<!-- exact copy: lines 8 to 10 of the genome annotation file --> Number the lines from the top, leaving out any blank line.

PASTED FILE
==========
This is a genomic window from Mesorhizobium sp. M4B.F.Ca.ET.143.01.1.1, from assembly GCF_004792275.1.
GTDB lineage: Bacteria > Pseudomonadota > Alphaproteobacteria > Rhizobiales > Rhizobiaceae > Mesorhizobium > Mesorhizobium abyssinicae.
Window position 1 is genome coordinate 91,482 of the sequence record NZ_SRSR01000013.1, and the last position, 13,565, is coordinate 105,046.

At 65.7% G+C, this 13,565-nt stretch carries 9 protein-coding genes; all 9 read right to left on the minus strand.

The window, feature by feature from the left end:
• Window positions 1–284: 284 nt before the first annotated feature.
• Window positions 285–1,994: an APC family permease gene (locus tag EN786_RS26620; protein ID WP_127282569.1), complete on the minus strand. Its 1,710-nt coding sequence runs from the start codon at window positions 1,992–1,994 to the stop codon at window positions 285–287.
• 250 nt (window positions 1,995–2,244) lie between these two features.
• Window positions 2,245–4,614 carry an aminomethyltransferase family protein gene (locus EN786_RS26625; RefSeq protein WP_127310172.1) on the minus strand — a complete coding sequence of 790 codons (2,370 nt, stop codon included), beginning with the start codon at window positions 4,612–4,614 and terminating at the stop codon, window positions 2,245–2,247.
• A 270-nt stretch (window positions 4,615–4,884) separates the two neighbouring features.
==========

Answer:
• 250 nt (window positions 1,995–2,244) lie between these two features.
• Window positions 2,245–4,614 carry an aminomethyltransferase family protein gene (locus EN786_RS26625; RefSeq protein WP_127310172.1) on the minus strand — a complete coding sequence of 790 codons (2,370 nt, stop codon included), beginning with the start codon at window positions 4,612–4,614 and terminating at the stop codon, window positions 2,245–2,247.
• A 270-nt stretch (window positions 4,615–4,884) separates the two neighbouring features.